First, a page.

There is no record over the last decade that shows that Oakland fire inspectors had even been inside the so-called Ghost Ship warehouse where 36 people perished during a fire on Friday.
Sources told NBC Bay Area that the building’s address was not even included in the Oakland Fire Department’s database of 12,000 commercial buildings earmarked for annual inspections. The department did not respond to requests for comment for this story.
But one union leader was quick to blame the department's leadership for long ignoring warnings about the flawed inspection effort.
“We do the inspections that the fire marshal gives us,’’ said Zac Unger, a leader of the Oakland firefighters' union and 18-year department veteran.
Unger says Oakland firefighters routinely inspect the city's light-use commercial buildings listed in the database.
Unger says it is the job of the Fire Prevention Bureau to take on the more complicated operations in the city.
Oakland’s fire inspection effort has long been criticized as inefficient and ineffective. A 2014 county grand jury report concluded that inspectors actually checked on only half of the 12,000 identified commercial properties. Some 2,000 owners refused inspections while another 4,000 properties were simply never inspected.
The grand jury cited “competing priorities” within the department for the shortfall. The city promised to do better in light of the findings.
NBC Bay Area asked for the fire inspection records for the 31st Avenue warehouse, only to be told by officials at the Fire Prevention Bureau that they did not have any. We were also told to file an official Public Records Request for the same data.
We later learned that this was because the building was not included in a 2006 database of 12,000 properties identified as qualifying for inspections.
One retired fire inspector said that it is clear from pre-fire photos of the conditions there that such an inspection would have led to citations at the Ghost Ship.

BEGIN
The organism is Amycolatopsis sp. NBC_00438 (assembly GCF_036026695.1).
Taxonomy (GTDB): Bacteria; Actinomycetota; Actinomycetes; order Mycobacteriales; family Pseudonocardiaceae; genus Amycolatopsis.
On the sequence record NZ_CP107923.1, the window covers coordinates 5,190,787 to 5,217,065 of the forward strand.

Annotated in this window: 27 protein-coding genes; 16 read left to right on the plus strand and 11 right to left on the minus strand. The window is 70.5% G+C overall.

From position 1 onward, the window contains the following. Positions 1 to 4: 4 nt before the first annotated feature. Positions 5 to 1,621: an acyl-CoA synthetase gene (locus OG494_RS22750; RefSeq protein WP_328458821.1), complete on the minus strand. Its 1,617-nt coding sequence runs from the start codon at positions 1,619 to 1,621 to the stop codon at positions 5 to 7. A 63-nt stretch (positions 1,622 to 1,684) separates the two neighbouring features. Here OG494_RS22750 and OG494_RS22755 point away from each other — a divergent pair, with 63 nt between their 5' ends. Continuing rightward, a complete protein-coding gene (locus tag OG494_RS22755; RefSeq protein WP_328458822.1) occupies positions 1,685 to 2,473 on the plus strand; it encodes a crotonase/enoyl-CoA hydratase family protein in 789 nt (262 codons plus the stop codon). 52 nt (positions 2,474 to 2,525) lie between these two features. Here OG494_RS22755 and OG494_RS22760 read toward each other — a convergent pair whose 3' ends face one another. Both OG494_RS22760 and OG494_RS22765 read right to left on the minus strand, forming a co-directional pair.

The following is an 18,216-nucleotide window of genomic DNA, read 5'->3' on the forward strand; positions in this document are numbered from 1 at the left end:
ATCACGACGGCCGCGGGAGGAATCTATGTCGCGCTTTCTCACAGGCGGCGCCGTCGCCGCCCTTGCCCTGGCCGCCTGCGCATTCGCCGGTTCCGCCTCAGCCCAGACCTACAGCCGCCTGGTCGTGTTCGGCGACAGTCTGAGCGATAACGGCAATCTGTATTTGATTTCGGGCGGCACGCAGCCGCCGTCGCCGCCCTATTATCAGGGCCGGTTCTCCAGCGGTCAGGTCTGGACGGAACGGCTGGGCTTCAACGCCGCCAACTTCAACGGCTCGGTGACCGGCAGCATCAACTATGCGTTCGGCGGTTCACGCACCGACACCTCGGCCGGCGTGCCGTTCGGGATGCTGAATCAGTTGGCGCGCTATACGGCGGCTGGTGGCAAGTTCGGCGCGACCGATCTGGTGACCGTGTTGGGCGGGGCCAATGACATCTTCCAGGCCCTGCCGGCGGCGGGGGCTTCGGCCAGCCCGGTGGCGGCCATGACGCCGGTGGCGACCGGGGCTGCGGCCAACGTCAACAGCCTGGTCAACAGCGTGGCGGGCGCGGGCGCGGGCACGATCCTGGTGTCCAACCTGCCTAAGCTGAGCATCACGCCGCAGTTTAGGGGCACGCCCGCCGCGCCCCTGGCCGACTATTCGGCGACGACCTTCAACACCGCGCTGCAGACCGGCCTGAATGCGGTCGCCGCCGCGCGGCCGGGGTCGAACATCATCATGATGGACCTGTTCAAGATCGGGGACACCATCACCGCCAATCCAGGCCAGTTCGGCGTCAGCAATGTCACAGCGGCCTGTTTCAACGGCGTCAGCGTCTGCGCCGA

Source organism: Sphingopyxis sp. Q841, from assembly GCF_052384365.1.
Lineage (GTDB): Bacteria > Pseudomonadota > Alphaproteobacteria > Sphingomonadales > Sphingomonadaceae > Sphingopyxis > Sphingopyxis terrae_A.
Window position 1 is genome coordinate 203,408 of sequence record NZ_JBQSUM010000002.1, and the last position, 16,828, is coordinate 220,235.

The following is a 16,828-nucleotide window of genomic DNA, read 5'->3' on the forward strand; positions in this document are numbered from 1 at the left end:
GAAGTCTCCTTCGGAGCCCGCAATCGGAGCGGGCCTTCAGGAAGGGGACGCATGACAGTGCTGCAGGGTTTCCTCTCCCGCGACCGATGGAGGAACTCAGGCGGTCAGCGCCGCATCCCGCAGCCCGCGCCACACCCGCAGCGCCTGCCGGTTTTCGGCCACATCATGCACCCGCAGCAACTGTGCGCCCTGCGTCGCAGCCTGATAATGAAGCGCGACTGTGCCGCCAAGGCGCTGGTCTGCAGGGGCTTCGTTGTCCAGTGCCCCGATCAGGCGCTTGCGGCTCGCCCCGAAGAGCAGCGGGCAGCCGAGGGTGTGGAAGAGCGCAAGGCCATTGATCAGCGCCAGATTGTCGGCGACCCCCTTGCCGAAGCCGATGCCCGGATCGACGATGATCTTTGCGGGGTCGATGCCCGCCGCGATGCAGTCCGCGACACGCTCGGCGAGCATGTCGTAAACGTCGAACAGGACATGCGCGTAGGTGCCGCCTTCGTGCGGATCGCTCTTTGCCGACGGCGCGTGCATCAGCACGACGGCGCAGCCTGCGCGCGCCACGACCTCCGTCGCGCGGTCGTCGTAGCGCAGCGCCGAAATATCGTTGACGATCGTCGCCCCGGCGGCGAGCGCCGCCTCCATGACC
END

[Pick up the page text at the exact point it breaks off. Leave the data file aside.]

“The biggest thing that I saw in those photos that concerned me wasn’t so much what was inside [the warehouse] based on the photos – it was no fire separation between the units," said retired San Francisco fire inspector John Darmanin. "Fire rated construction is required.”
For whatever reason, there is no record of the structure or any inspection at the warehouse since the database was created in 2006.
“If we’re not sent to an address, we’re not inspecting it,” Unger acknowledged.
One reason the building may have been overlooked, Oakland firefighters say, is because they do not typically inspect buildings that appear vacant or abandoned.
Unger says that is just one gap in a system that firefighters have long warned about. As it stands, he says, the city only has six fire prevention inspectors, far fewer than comparable cities.
“I don’t want anyone else to have to go through this,” Unger said. “The best way to save a life in a fire is to never have a fire in the first place. And the fire department needs to invest in prevention so we don’t have another incident like this.”
Late Wednesday, there was another admission from Oakland’s Interim City and Planning Director Darin Ranelletti. Records show no building inspectors — separate from fire inspectors — had stepped foot inside the warehouse for at least 30 years, he said.
Ranelletti said that the city's building inspectors can only go inside a property when following up on a permit request or complaint about the interior.
Records show that neighbors had complained about house construction in 2014, but Ranelletti said the complaints were for the address of a vacant lot adjacent to the warehouse — and that inspectors did not see construction on the vacant lot and so dismissed the complaint.
"If we have an inspector that's looking at a particular property for which the complaint has been registered, he or she is not going to investigate adjacent properties on the street unless there's a physical obvious violation," Ranelletti said. "And at that time, that inspector did not see a physical, obvious violation at the warehouse."